Wednesday morning's snow brought several inches of accumulation across central Minnesota. The highest reports were 5.7" near Long Prairie and 5.5" near Garfield. Closer to the metro, up to 2" fell around St. Cloud, with half an inch officially at MSP airport.
Sunny And Near Freezing Thursday
After Wednesday's snow across the region, we'll be drier and sunny throughout the day in the metro. Clouds will start to increase by the evening hours as our next system approaches - more on that in a moment. Morning temperatures will start off in the low teens with highs climbing to around 30F.
Mainly sunny skies are expected Thursday across much of the state, however, clouds will be on the increase into the afternoon and evening hours across southern and central Minnesota with precipitation moving in during the evening. Highs will range from the teens in northwestern Minnesota to the low 30s in southern parts of the state.
Snow And Freezing Rain Thursday Night Into Friday
As we head into Thursday Night and Friday morning, we will watch snow and some freezing rain move across southern and central Minnesota from a system to our south. This will be a plowable snow for areas of southern Minnesota (potentially as far north as the Twin Cities) and south into Iowa. The best chances of freezing rain look to be from the Minnesota River Valley southward.
Especially from Marshall to the southern Twin Cities we'll watch the potential of at least 2-5" of snow that will impact travel. While freezing rain accumulation is likely to be under a tenth of an inch, that will certainly be enough to cause slick conditions.
Freezing Drizzle Or Light Snow Possible Friday Night Into Saturday
Another weak system moving through the upper Midwest Friday Night into Saturday will bring the potential of some mixed precipitation/snowflakes/freezing drizzle to the region. Right now only minor ice accumulations would be expected, however, any icing would cause slick spots and potentially hazardous driving conditions.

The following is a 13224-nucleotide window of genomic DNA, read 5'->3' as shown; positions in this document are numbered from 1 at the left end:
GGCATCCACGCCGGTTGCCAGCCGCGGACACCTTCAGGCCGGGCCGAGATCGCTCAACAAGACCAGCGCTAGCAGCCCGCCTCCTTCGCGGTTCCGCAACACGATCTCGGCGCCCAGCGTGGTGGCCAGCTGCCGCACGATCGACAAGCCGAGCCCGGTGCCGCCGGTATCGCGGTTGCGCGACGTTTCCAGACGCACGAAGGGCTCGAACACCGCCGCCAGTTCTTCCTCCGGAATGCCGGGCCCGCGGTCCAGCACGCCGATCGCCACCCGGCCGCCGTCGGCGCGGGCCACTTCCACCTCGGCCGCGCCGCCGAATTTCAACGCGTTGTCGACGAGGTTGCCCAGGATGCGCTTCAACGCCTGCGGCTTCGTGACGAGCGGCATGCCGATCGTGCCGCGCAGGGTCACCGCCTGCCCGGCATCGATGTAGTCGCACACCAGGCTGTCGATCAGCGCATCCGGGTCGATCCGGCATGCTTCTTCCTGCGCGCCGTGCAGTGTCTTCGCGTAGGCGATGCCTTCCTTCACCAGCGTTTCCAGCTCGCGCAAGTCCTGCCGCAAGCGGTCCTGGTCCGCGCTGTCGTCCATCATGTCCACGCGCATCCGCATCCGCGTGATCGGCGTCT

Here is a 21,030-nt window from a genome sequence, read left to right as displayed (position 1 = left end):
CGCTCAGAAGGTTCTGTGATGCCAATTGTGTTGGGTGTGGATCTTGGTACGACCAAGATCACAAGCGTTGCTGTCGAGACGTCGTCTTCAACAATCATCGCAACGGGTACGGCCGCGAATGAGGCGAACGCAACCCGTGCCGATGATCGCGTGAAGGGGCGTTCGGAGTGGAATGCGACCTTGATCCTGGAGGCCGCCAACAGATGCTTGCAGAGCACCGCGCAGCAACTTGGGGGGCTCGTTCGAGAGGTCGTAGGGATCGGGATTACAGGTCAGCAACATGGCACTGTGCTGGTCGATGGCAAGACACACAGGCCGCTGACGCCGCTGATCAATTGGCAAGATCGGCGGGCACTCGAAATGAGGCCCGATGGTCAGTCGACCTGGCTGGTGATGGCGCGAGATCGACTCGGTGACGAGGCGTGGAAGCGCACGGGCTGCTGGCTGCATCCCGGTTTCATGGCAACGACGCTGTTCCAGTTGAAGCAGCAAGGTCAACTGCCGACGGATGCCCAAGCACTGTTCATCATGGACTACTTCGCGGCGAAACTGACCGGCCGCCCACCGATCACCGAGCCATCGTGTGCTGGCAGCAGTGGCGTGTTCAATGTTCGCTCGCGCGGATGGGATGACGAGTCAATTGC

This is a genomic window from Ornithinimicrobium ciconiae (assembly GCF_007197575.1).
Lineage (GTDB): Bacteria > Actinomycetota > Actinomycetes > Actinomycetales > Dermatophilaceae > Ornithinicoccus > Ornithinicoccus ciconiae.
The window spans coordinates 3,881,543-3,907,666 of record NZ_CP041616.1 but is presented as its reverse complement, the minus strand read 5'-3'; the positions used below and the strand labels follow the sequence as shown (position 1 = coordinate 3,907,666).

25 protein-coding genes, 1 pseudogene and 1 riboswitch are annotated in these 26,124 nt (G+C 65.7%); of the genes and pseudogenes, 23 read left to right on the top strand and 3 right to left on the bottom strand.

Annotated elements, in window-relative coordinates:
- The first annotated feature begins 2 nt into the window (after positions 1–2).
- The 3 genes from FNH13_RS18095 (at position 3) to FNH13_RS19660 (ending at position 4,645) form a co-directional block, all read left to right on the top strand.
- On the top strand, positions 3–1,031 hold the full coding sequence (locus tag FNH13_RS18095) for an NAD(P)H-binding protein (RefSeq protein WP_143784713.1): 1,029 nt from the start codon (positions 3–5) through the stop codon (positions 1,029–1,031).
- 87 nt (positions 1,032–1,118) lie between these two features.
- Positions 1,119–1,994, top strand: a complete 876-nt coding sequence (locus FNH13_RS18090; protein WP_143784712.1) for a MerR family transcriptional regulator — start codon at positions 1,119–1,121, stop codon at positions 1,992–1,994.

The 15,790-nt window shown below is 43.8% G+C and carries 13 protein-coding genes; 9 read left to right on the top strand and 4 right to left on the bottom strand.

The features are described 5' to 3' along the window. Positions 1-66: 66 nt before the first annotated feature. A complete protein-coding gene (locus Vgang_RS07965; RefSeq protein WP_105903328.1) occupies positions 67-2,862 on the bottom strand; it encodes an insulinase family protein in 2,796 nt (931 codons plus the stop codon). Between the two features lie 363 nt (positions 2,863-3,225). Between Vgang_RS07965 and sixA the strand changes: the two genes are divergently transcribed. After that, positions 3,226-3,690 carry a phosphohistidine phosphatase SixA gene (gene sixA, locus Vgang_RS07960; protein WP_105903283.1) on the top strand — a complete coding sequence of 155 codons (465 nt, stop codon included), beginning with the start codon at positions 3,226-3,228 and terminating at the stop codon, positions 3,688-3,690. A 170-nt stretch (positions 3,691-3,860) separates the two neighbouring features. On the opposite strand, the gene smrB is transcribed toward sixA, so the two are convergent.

As we look toward the weekend, we'll be watching that morning snow on Friday - otherwise, mainly cloudy skies are expected. Saturday will feature the mixed precip/snow/freezing drizzle chance. After that, we'll stay cloudy into Sunday. Highs Friday into the weekend will be in the low to mid-30s.
Watching A Potential Storm Next Week
As we head into the Monday Night through Wednesday time frame, it appears we will be watching a significant system impacting the region with rain, ice, and snow. Models have been... somewhat all over the place, to put it kindly, swinging from one extreme (heavy snow in the metro) to the other (more of a rainmaker with some lighter snow at the end). This comes with different iterations of the track of the low. Nothing is set in stone with this system - it is several days out - so just be aware of inclement weather heading into next week and we'll continue to fill you in on the details over the next few days as things hopefully become a little clearer.
Meteorologists In The Minnesota Senate
By Paul Douglas
Meteorologists on the floor of the Minnesota Senate? Yep. In fact there are now 2 of them, which is (I believe) unique among state legislatures, nationwide. Congratulations to Nicole Mitchell, who is also a veteran, serving District 47 (Woodbury/Oakdale) and Rob Kupec, representing District 4 (Moorhead/Detroit Lakes). My friend and weather/climate legend, Dr. Mark Seeley said it best. "Coming to the political arena from meteorology, I am sure that both Nicole and Rob will be humble lawmakers, but speak well for science." Yes.
After yesterday's cataclysmic INCH of snow, travel conditions improve today with glimmers of sun. ECMWF keeps the next round of snow south of MSP Friday, but NOAA models hint at a couple of inches. Once again the metro may be on the northern edge.
Another inch or two is possible Saturday. The next (big) storm next Tuesday may be warm enough for mostly-rain in the metro area, with over 10" possible north/west of St. Cloud. Nicole and Rob over in St. Paul may have different ideas, eh?
Paul's Extended Twin Cities Forecast
THURSDAY: Some sun, slush tonight. Wake up 11. High 30. Chance of precipitation 50%. Wind SE 5-10 mph.
FRIDAY: Potential for coating - 2" slush. Wake up 28. High 33. Chance of precipitation 70%. Wind E 7-12 mph.
SATURDAY: Another inch of snow? Wake up 29. High 33. Chance of precipitation 70%. Wind SE 5-10 mph.
SUNDAY: Mostly cloudy and dry. Wake up 30. High 35. Chance of precipitation 20%. Wind SE 5-10 mph.
MONDAY: Icy mix arrives late. Wake up 27. High 34. Chance of precipitation 60%. Wind SE 10-20 mph.